Better JavaScript Selectors

December 31, 2013

The problem with current JavaScript selectors is that they are too reliant on the DOM. Not only do we turn seemingly arbitrary things like classes and id’s into necessary elements for application logic, but we often rely too heavily in the DOM’s current tree, making redesigns much more difficult than need be.

Let’s start with a simple example of something you probably would see in the wild.

document.querySelector('.title').onclick = function() { 
    this.getElementsByTagName('h1')[0].innerHTML = 'clicked!';
};

This is pretty basic, we are looking for the element with a class of ‘title’ and when it’s clicked we alter the text of the header underneath. Although simple this introduces a number of problems.

  1. We absolutely are reliant on the element keeping it’s class of ‘title’. This might not be obvious to designers but our application’s functionality now relies on it.
  2. We are also reliant on the appropriate header being the first h1 underneath that title class. If someone added another h1 before it, our application would break.

As you can see, even a very simple bit of JavaScript can introduce multiple problems when using our current practice for selectors.

A New Solution

HTML5 has introduced ‘data attributes’, a new way of embedding hidden data on HTML elements. They are very easy to use, for example:

<div class="title" data-attribute="title">
    <h1 data-attribute="header">Welcome To The Website</h1>
</div>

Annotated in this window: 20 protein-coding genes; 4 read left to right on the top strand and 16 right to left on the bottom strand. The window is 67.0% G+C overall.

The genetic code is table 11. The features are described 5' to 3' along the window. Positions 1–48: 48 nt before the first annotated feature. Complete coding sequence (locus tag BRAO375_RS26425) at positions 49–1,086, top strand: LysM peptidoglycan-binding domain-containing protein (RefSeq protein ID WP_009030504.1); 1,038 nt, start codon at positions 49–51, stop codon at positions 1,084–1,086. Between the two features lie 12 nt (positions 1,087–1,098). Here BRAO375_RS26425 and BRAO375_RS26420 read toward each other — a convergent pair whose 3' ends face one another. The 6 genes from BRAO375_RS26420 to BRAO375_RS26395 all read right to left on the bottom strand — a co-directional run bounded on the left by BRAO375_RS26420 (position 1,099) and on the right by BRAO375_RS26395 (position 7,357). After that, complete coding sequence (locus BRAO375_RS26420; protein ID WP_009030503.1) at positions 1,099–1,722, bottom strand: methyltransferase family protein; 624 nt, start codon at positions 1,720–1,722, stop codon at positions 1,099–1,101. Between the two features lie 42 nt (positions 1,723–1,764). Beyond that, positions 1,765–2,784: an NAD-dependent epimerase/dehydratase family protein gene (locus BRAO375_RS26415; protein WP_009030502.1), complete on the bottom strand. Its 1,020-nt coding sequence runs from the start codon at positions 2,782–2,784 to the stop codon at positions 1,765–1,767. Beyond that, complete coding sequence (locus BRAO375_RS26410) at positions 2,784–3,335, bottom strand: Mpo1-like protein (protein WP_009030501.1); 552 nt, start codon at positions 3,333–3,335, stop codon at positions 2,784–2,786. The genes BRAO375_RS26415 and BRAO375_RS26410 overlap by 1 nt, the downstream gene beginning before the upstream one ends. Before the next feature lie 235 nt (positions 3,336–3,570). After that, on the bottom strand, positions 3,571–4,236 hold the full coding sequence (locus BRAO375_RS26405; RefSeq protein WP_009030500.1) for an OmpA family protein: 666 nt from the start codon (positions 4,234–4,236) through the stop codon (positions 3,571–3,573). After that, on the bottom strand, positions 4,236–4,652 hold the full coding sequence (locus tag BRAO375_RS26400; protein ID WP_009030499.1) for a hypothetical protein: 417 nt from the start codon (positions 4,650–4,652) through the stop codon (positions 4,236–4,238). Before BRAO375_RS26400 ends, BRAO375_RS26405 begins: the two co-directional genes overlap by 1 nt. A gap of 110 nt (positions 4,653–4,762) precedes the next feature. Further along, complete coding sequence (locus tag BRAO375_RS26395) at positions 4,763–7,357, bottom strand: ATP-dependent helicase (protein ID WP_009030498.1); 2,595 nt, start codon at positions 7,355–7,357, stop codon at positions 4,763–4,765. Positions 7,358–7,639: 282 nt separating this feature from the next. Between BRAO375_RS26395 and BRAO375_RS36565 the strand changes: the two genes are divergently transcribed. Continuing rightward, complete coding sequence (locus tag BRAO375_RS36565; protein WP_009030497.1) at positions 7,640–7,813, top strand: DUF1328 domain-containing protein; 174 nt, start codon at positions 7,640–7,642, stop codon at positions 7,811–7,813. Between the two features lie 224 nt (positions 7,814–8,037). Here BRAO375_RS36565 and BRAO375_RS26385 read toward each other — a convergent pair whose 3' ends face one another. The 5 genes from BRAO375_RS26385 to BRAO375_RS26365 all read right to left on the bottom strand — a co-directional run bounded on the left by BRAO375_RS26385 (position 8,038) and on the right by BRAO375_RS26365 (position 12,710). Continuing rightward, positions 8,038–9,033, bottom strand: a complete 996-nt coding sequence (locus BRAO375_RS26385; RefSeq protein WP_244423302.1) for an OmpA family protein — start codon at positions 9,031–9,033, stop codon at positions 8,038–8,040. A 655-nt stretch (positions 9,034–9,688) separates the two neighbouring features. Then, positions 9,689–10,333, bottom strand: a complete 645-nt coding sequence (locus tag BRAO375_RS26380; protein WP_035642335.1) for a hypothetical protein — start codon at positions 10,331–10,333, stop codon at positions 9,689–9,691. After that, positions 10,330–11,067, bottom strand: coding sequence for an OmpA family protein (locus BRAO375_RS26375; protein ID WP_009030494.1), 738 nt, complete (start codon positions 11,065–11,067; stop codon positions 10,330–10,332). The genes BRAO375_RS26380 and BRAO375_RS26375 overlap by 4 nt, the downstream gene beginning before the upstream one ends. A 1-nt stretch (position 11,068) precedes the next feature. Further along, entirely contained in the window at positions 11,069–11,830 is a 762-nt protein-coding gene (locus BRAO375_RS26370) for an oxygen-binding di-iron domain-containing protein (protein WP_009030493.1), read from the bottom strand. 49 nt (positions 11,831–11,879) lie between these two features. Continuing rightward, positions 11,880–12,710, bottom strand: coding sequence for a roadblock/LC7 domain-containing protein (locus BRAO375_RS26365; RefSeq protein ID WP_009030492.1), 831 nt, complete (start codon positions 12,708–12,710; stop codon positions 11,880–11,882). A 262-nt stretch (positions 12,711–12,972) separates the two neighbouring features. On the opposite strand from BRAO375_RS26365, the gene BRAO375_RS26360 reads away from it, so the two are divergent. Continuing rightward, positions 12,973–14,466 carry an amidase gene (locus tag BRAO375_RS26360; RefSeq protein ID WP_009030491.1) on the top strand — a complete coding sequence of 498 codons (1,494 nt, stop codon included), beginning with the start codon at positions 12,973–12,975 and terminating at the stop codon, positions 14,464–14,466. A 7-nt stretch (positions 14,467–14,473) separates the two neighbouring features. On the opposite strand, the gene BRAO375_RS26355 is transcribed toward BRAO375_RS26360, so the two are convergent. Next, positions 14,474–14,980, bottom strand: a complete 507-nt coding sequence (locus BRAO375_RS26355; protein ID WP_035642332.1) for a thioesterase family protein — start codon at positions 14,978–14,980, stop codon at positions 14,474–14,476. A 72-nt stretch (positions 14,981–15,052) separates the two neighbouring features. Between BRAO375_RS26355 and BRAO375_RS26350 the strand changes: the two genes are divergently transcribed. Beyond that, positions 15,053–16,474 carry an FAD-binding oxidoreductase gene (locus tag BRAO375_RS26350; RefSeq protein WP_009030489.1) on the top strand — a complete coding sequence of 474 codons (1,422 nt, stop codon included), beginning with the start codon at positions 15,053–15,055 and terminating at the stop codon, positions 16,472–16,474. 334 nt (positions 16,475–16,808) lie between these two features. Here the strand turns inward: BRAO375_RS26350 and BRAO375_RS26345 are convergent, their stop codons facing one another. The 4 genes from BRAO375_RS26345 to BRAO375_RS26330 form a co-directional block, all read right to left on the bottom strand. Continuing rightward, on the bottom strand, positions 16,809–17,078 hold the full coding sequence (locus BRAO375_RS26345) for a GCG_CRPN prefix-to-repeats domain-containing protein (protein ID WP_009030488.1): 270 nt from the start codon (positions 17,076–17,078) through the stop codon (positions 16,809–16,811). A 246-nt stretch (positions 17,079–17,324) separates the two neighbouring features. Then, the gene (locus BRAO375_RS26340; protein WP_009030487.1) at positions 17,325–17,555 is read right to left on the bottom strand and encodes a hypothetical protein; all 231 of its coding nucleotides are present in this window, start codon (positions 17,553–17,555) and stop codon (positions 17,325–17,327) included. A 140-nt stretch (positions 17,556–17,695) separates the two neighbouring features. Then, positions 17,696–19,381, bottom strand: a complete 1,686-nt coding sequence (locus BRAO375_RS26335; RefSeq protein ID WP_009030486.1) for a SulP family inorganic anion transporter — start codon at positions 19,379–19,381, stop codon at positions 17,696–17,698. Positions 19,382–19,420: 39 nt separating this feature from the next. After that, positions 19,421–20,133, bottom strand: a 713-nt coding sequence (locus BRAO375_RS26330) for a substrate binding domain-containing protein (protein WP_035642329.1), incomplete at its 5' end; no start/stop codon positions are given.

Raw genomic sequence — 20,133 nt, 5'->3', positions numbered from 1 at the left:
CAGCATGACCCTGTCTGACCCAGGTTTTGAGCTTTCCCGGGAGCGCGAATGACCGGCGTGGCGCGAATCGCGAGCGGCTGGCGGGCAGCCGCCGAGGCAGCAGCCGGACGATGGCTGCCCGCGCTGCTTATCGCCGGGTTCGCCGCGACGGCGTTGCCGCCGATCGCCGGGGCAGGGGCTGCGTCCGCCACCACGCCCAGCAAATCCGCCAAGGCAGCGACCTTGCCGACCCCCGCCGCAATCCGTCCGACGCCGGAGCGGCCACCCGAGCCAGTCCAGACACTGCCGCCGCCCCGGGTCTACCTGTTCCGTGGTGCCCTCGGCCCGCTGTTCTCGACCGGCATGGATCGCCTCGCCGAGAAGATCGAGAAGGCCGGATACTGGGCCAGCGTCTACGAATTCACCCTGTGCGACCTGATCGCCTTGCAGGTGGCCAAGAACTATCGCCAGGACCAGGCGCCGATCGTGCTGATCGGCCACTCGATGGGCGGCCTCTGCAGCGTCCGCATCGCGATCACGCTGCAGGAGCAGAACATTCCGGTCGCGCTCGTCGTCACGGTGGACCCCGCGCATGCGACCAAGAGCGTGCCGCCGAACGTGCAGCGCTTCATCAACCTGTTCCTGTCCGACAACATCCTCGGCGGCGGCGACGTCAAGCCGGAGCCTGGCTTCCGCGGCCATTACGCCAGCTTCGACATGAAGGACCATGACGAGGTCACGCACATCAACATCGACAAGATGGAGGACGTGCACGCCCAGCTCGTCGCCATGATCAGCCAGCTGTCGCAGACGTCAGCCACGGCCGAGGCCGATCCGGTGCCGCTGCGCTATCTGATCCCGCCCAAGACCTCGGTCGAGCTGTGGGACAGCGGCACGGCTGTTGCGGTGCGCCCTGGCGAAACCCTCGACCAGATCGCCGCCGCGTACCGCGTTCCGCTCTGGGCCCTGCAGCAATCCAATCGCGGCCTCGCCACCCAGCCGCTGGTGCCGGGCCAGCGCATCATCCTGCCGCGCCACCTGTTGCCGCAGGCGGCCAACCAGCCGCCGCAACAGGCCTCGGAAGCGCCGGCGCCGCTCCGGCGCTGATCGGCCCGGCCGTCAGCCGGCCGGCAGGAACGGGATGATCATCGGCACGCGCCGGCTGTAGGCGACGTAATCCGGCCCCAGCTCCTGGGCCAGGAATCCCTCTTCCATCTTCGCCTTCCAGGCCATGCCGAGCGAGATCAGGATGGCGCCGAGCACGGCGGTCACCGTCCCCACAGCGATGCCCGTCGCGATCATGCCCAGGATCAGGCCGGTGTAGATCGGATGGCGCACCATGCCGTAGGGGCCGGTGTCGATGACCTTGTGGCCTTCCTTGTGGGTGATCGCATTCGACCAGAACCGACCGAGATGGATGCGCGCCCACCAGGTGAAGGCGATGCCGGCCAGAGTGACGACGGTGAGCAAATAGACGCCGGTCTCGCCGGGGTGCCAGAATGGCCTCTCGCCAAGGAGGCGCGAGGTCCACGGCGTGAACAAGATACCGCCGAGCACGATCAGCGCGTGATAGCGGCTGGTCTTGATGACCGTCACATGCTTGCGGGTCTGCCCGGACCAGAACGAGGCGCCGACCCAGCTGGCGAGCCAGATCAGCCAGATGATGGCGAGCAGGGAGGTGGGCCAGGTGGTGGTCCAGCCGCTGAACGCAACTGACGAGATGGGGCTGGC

document.querySelector('[data-attribute~=title]').onclick = function() { 
    this.querySelector('[data-attribute~=header]').innerHTML = 'clicked!';
};

This easy change solves our DOM reliance problems that we had before. Using data attributes like this are a clear sign to our designers that the element they are looking at has some special application significance. Additionally, if we add a data attribute to the h1 that we need to alter we can entirely skip our DOM reliance.

Triggering Custom Events

So we can switch our class / id based selection to data attributes, but we can take this a step further and instead of doing our application logic inside the selector we can just trigger a custom event, keeping our DOM reliance to an absolute minimum.

Check this out:

</code>


Welcome To The Website

</code>
document.querySelector('[data-attribute~=title]').onclick = function() { 
    var event = new CustomEvent('header-click', {bubbles: true});
    this.querySelector('[data-attribute~=header]').dispatchEvent(event);
};

document.body.addEventListener('header-click', function(e) {
  e.target.innerHTML = 'clicked!';
}, false);